NPR blog picture show - nice overview of images
photo courtesy of www.dpgr.gr
DeCarava's subject matter was what he found around his home, the people in the streets or on buses and trains, and with his remarkably keen eye, he was able to capture certain fleeting but very telling moments that most of us would never even notice. A fine example of his astute observational skill comes in the form of this famous image of a subway platform, one in which race plays a central role but is emphasized by space rather than color.
photo courtesy of web.ncf.ca
DeCarava's photographs of jazz legends are some of the finest in the genre. There were others who sidled up to the likes of Duke Ellington and Thelonius Monk, but Roy DeCarava's shots genuinely seem to evoke sound, smoke, heat and excitement, the kind found right there at the foot of the stage (Decarava's Coltrane photo courtesy of stage.ebonyjet.com).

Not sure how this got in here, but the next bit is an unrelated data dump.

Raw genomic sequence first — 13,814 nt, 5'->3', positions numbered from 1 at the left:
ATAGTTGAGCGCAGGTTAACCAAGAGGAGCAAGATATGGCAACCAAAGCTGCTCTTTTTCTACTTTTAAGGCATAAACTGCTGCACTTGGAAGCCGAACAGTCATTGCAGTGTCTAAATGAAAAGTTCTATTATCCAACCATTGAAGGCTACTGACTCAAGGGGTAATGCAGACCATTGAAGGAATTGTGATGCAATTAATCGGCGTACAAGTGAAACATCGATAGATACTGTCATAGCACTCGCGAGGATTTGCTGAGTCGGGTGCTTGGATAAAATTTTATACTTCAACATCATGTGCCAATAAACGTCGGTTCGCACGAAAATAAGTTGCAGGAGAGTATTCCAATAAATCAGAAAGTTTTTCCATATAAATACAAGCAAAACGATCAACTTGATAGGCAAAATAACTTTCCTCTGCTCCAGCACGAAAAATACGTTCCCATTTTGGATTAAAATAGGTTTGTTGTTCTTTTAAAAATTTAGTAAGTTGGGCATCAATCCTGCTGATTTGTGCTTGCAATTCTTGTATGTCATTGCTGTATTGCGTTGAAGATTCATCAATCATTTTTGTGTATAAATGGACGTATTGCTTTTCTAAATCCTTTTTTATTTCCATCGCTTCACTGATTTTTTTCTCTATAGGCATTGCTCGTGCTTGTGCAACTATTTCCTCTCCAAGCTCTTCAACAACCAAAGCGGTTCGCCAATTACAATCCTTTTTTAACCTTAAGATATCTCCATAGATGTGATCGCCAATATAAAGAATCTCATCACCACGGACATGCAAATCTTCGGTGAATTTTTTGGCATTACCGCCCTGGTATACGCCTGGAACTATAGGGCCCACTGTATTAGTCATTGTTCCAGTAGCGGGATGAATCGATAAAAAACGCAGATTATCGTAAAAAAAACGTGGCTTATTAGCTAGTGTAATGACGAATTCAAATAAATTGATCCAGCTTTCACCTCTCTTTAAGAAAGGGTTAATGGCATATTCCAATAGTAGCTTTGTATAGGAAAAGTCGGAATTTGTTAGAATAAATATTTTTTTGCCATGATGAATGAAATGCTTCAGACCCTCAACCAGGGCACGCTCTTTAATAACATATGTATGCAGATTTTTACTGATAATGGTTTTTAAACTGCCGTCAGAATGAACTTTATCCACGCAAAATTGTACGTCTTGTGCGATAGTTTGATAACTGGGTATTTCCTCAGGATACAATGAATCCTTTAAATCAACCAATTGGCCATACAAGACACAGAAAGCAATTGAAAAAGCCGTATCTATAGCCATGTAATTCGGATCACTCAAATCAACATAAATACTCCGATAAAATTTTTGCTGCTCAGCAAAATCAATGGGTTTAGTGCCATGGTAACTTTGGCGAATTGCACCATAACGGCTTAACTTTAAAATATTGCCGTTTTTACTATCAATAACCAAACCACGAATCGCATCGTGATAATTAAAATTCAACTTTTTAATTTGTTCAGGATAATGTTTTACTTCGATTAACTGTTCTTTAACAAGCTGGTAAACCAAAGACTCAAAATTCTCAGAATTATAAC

Whether historically accurate or not, my inclination is to put DeCarava in an elite category with another lover of the street, the patriarch of spontaneity in photography, Cartier-Bresson. And Gordon Parks, that renaissance man of visual, sonic, and written language, is also of DeCarava's era and the two have complimentary styles which are worthy of comparison.